As the world has gone all social media savvy, it seems that ‘a social life means a longer life’ – and we mean a social life that doesn’t involve sharing tweets, status updates or filtered selfies.
In a recent revelation (or rather reiteration for some) by 5 News at Manchester’s African Caribbean Care Group (ACCG), it was discovered that older people who meet regularly have a much higher life expectancy.
Of the retirees who meet in Manchester, one of them proudly said, “I am here 5 days a week, because when I come here I feel much better with everybody around me”.
The act of meeting one another is like a long-lost dream or ancient reality, when we look at our youth of today. The feature on 5 News gave a window into the benefits of older people using organisations like the ACCG as a ‘medicine’ for any of life’s emotional ills – ‘companionship’ being the main ingredient in the medicine.
General Manager at ACCG in Manchester Dorothy Evans told TNT that “people benefit from getting out and socialising with others than when they stay at home alone, where their well-being can deteriorate”.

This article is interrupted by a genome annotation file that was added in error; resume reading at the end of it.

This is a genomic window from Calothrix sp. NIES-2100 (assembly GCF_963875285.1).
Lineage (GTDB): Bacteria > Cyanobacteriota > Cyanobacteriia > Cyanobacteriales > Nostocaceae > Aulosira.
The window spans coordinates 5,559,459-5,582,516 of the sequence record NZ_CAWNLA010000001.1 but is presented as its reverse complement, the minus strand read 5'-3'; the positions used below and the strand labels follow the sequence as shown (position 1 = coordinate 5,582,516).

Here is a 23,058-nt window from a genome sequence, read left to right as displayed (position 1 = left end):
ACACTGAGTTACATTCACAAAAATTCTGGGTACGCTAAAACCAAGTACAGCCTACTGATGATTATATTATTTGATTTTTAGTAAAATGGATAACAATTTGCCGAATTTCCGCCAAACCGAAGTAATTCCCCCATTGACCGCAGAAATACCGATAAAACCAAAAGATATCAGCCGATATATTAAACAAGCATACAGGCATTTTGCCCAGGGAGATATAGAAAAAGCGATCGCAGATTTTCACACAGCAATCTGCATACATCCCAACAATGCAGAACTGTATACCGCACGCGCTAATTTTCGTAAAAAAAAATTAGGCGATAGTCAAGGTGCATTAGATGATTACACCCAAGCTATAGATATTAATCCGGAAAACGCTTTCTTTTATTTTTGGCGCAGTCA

Although the care group was originally set up for the elderly “back in 1983 by Mr Fibbs”, it now caters for families – “offering home care services as a way of joining up the services provided at the day centre with services in the community”, Evans told TNT.
Situated at the Claremont Resource Centre, ACCG’s funding primarily is from grants, whilst service users attain their personalised care through individual funding schemes from the City Council. The funds given to those in need, are geared to give the recipient more choice over the help they want to get – a sharp contrast to the public sector support which the government cut from ACCG back in 2011.
Nonetheless, ACCG is still running for the same reason Mr Fibbs sought to create it – to bring a much-needed difference in the lives of older and the often neglected in our community.
TNT Health Yasin Chinembiri